Business Excellence Awards
Please Join PBN to Celebrate the 2014 Business Excellence Award Winners on Novem ...
By Lorraine Woellert
WASHINGTON – Sales at U.S. retailers rose in February by the most in five months as an improved job market and stronger household finances cushioned the effect of higher payroll taxes.
The 1.1 percent advance exceeded all projections in a Bloomberg survey and followed a revised 0.2 percent gain in January, Commerce Department figures showed today in Washington. The median forecast was for a 0.5 percent advance. Sales excluding the volatile categories of autos and gasoline rose 0.4 percent.
Progress in the job market is shoring up sentiment and spurring demand at merchants including Costco Wholesale Corp., easing the burden of a two percentage-point increase in the levy that funds Social Security. The boost to household wealth from home values and stock prices has also helped consumers maintain spending in the face of higher fuel prices.
“It shows some steady underlying strength,” said Terry Sheehan, an economic analyst at Stone & McCarthy Research in Princeton, N.J., the second-best forecaster of retail sales in the last two years, according to data compiled by Bloomberg. “These numbers are cause for cautious optimism.”
Stock-index futures erased losses after the figures, with the contract on the Standard & Poor’s 500 Index expiring in June rising less than 0.1 percent to 1,547.4 at 8:47 a.m. in New York.
Estimates of the 82 economists in the Bloomberg survey ranged from a 0.6 percent decline to a 1 percent increase. The reading for January was revised from an initially reported gain of 0.1 percent.
Eight of 13 major categories showed increases last month, led by a 5 percent jump in receipts at gasoline stations that reflected higher fuel costs. Sales also climbed at building materials outlets, auto dealers and general merchandise stores.
Spending increased 1.1 percent at auto dealerships in February after a 0.3 percent drop a month earlier.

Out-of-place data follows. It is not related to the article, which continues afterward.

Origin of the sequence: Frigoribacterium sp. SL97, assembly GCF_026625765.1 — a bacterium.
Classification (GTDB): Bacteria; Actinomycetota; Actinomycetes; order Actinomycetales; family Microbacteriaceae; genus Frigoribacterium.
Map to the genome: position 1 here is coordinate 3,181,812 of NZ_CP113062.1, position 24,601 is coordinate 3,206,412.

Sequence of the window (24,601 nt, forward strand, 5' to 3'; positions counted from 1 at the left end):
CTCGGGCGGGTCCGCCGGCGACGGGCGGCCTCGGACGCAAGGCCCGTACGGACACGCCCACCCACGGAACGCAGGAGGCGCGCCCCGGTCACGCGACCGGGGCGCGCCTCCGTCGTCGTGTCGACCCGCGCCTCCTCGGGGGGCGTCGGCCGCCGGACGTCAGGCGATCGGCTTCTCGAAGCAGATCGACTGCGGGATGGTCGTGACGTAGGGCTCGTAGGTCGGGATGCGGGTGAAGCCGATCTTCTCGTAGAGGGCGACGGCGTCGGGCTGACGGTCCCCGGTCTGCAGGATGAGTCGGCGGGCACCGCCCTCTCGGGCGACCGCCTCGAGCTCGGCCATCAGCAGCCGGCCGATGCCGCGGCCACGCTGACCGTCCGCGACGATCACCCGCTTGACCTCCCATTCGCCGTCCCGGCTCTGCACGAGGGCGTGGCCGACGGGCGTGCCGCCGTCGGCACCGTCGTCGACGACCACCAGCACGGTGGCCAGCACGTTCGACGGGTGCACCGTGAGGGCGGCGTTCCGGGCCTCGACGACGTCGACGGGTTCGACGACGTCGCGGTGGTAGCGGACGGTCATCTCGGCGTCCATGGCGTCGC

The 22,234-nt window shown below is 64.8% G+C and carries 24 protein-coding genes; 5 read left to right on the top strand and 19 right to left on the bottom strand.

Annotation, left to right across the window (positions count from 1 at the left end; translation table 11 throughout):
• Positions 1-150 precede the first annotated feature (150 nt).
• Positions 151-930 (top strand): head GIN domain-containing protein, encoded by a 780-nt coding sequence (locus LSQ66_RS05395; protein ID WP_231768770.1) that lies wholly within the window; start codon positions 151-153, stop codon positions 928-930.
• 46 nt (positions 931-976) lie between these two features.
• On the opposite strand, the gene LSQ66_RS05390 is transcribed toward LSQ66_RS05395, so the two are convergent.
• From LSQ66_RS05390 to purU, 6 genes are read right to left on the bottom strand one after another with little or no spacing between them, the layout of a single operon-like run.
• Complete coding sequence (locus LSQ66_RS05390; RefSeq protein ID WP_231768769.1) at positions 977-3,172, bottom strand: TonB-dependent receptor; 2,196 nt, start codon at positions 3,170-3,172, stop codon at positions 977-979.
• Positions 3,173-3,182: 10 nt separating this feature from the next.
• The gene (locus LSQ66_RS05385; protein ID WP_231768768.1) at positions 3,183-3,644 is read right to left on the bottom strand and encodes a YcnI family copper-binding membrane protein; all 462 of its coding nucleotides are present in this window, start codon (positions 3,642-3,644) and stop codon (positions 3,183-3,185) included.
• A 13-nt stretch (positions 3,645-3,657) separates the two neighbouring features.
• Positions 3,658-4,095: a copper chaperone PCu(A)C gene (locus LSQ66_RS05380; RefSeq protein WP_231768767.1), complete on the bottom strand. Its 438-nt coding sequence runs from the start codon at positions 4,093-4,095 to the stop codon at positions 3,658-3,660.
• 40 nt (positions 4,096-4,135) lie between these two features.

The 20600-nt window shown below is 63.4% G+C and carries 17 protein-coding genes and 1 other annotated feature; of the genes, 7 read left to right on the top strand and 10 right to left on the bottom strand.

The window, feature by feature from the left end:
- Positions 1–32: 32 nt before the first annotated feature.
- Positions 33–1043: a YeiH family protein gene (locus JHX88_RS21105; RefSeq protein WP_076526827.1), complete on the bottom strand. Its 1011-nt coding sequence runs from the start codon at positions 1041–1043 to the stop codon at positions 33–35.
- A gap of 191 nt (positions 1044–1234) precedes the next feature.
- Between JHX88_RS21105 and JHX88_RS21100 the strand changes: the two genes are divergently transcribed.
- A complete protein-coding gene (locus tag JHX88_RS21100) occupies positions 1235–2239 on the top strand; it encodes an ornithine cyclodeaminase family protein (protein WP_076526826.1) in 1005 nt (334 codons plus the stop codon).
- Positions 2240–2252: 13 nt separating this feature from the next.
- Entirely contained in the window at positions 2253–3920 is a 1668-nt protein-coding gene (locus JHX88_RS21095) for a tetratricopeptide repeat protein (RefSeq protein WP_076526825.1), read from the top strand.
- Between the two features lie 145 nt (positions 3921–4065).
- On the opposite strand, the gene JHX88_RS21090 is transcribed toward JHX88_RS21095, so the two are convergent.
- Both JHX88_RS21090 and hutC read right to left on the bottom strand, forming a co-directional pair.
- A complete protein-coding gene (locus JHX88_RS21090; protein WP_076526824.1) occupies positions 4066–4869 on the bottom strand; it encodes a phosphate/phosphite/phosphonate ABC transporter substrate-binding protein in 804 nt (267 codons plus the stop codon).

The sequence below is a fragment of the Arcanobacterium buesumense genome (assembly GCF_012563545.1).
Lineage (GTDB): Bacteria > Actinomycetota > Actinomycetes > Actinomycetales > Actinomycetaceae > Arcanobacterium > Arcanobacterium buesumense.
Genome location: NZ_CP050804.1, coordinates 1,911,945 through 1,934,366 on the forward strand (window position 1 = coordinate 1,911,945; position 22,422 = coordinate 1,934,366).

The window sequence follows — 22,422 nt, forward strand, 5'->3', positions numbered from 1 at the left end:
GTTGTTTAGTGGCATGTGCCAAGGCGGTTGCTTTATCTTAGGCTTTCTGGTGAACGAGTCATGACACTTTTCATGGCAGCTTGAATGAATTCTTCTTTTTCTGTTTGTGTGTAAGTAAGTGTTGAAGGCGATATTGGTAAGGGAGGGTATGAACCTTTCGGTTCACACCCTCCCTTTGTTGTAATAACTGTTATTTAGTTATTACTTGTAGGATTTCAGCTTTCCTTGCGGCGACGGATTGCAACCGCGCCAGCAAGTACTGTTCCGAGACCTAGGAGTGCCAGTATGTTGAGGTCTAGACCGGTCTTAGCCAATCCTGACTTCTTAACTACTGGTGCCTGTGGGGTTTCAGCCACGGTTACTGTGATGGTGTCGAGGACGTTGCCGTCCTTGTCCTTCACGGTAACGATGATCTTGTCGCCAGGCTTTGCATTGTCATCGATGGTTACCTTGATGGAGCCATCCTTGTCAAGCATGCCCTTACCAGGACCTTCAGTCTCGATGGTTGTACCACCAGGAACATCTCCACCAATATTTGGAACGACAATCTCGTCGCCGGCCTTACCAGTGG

Pent-up demand for motor vehicles contributed to the increase as an aging fleet and cheap borrowing drew customers to dealer lots. Cars and light trucks sold at a faster pace in February, pushing the annualized rate of sales to 15.3 million from 14.4 million a year ago, according to data from Ward’s Automotive Group.
Deliveries at Ford Motor Co. surged 9.3 percent last month from a year earlier, the best February in six years. At General Motors Co., sales climbed 7.2 percent, the companies reported March 1.
The gain in February receipts at service stations was the biggest since August and followed a 0.7 percent advance in January. Regular gasoline at the pump averaged $3.67 a gallon in February, up from $3.32 the prior month. The Commerce Department’s retail sales figures aren’t adjusted for inflation.
Spending increased 0.2 percent at clothing chains and 0.5 percent at general merchandise stores, which was the most in almost a year, today’s report showed. Non-store retailers saw a 1.6 percent gain in purchases.
Sales excluding autos, gasoline and building materials -- the figures used to calculate gross domestic product -- climbed 0.4 percent after a 0.3 percent increase in the previous month.
Gains in demand weren’t universal, as department store receipts fell 1 percent in February. Same-store sales for 20 companies tracked by Retail Metrics Inc. rose 1.9 percent in February compared with a year ago, less than the 2.5 percent forecast. Sales at six of 12 chains reported gains, led by apparel stores including Gap Inc. and Limited Brands Inc.